For those of us with disabilities, the internet can be a place where we can feel free in a different way than we do in the physical world, without always being judged for our appearances first. Some of us can experience a freedom in not being hindered by physical inaccessibility.
For others of us, an internet that is inaccessible, difficult to understand or use creates even larger separation and exclusion.
Obstacles for participation
Pictures that are not described in text, speech that is not subtitled, or a very small percentage of everything being available in sign language—these are obstacles for participation. If done the right way, we can create possibilities for participation instead.
Studies have been done on internet use for those of us with disabilities, but there is a need for much more research to be done. The problem with reaching people with disabilities who do not use the internet is that there is no comprehensive and accurate picture of the situation.
For example, young people who have attended school for pupils with learning disabilities are farthest from digital participation. This is problematic because much of societal communication happens on the internet, which means that the opportunity to attain information and take part in the democratic society is more difficult.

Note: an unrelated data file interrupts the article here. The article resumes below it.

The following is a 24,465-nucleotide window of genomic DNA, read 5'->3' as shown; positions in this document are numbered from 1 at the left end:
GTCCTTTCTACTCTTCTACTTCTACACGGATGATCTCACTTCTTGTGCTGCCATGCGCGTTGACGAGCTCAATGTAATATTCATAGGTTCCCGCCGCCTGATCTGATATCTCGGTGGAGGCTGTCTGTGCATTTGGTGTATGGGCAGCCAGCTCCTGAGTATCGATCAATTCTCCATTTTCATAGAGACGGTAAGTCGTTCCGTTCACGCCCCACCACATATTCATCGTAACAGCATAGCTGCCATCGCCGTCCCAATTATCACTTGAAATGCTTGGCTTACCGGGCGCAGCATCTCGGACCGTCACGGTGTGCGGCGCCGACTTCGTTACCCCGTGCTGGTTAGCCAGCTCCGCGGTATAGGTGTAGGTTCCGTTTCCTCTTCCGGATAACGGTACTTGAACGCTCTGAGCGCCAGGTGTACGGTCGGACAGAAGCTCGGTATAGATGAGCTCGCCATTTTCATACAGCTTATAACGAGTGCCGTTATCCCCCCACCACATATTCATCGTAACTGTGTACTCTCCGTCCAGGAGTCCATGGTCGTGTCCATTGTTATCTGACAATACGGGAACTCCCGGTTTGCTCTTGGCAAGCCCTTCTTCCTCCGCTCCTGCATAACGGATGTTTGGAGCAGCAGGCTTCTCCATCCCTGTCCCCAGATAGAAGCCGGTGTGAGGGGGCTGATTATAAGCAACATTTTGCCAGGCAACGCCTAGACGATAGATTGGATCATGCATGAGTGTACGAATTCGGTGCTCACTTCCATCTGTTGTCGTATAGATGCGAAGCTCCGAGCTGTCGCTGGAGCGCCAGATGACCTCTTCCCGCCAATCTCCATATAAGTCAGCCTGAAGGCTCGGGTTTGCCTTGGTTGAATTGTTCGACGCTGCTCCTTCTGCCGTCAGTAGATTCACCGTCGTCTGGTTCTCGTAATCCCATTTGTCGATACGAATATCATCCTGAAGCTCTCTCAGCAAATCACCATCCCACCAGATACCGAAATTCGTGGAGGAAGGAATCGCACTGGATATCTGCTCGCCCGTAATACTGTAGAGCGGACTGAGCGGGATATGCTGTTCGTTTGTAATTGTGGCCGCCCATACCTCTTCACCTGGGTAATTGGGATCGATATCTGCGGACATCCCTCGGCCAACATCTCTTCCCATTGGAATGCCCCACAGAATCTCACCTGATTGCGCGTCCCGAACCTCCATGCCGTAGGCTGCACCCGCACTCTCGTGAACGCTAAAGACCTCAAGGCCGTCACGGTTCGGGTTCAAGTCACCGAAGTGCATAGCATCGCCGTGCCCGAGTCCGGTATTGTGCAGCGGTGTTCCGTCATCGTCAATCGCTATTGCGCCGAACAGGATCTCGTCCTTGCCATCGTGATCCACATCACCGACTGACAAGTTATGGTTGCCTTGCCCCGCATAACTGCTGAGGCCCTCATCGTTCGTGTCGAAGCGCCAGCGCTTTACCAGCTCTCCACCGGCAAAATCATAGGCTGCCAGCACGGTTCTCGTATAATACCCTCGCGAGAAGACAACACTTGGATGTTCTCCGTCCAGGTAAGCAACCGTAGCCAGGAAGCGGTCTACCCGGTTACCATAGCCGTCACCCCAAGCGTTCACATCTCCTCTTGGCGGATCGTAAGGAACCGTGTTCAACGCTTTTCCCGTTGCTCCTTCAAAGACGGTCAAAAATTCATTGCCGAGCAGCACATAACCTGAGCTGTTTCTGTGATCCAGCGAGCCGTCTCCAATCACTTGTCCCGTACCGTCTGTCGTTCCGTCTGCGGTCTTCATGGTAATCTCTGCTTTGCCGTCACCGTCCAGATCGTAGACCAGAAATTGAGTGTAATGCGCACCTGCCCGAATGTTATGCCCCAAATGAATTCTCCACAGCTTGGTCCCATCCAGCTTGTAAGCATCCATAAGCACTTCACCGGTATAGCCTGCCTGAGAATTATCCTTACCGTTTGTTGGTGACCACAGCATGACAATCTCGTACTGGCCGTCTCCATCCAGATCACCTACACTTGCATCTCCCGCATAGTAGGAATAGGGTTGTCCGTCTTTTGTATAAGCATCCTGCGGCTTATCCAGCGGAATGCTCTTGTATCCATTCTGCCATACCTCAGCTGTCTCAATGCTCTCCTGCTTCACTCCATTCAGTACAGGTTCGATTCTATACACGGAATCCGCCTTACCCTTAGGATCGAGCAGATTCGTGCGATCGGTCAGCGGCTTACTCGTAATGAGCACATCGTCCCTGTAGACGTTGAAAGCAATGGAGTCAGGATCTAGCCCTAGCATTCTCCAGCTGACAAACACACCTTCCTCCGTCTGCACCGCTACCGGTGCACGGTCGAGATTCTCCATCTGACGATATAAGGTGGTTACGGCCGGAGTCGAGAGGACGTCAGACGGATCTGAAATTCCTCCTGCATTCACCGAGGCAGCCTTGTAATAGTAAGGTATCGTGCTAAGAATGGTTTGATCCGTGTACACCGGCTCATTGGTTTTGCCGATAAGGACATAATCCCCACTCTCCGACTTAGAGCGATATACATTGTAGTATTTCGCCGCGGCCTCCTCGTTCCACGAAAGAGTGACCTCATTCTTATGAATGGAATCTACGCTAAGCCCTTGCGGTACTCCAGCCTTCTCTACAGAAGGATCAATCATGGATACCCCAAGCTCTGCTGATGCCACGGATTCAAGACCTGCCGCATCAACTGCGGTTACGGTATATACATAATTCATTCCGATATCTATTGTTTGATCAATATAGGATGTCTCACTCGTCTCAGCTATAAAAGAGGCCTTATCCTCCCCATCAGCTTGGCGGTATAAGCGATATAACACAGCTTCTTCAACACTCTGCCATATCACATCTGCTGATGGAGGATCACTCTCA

Disabilities are not one thing
People with disabilities are not a homogenous group. A study by Begripsam shows that people with neuropsychiatric disabilities can much more easily navigate the internet than people with language difficulties. 70% of blind people experience difficulty in navigating the internet, while 40% of people with concentration difficulties experience difficulties with this.
Dyslexia and dyscalculia are often grouped together, even though these difficulties are very different. Knowing about different types of disabilities when developing new platforms is extremely important in order to reach and include everyone.
Everyone deserves to be met with respect based on their own conditions and abilities
Having a disability perspective on cyber hate means understanding intentional and unintentional violations. Curiosity about different disabilities, experiences, and diagnoses can be very positive and means that knowledge is being spread. But well-meaning questions can end up in oppression when the person experiences them as such.
Here are some examples of offensive actions on the internet against people with disabilities that you should avoid:
- When the first thing you do is ask private questions about their body, appearance, what the disability is due to, what the person has been through, what they can and cannot do
- Questioning the person’s disability, their need for assistance or accessibility aids
- Using patronizing or ableist expressions
- Writing offensive comments about the person’s appearance or abilities
All of these actions can lead to people with disabilities not feeling safe being themselves.
Tips on how to avoid violating or cyber hating a person with a disability:
- Support the subjected person’s experiences
- Do not assume anyone’s disability, diagnosis, or what someone can or cannot do.
Tired of no one understanding the problem?
Use our micro activism posters! Send it anonymously, hang it up in the coffee room, or spread it on your social media. Ableism is real!